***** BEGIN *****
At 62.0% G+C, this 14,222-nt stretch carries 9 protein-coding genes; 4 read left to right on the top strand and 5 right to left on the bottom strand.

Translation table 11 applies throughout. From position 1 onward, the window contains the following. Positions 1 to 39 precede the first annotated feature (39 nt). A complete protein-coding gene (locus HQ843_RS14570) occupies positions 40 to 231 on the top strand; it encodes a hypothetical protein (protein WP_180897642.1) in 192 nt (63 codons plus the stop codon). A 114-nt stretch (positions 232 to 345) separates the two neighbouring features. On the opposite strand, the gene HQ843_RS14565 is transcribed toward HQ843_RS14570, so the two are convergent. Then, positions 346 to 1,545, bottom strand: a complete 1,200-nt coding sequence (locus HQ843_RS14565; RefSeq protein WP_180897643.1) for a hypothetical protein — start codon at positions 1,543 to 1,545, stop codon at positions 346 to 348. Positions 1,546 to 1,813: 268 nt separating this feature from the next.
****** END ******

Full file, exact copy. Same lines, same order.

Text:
At 62.0% G+C, this 14,222-nt stretch carries 9 protein-coding genes; 4 read left to right on the top strand and 5 right to left on the bottom strand.

Translation table 11 applies throughout. From position 1 onward, the window contains the following. Positions 1 to 39 precede the first annotated feature (39 nt). A complete protein-coding gene (locus HQ843_RS14570) occupies positions 40 to 231 on the top strand; it encodes a hypothetical protein (protein WP_180897642.1) in 192 nt (63 codons plus the stop codon). A 114-nt stretch (positions 232 to 345) separates the two neighbouring features. On the opposite strand, the gene HQ843_RS14565 is transcribed toward HQ843_RS14570, so the two are convergent. Then, positions 346 to 1,545, bottom strand: a complete 1,200-nt coding sequence (locus HQ843_RS14565; RefSeq protein WP_180897643.1) for a hypothetical protein — start codon at positions 1,543 to 1,545, stop codon at positions 346 to 348. Positions 1,546 to 1,813: 268 nt separating this feature from the next.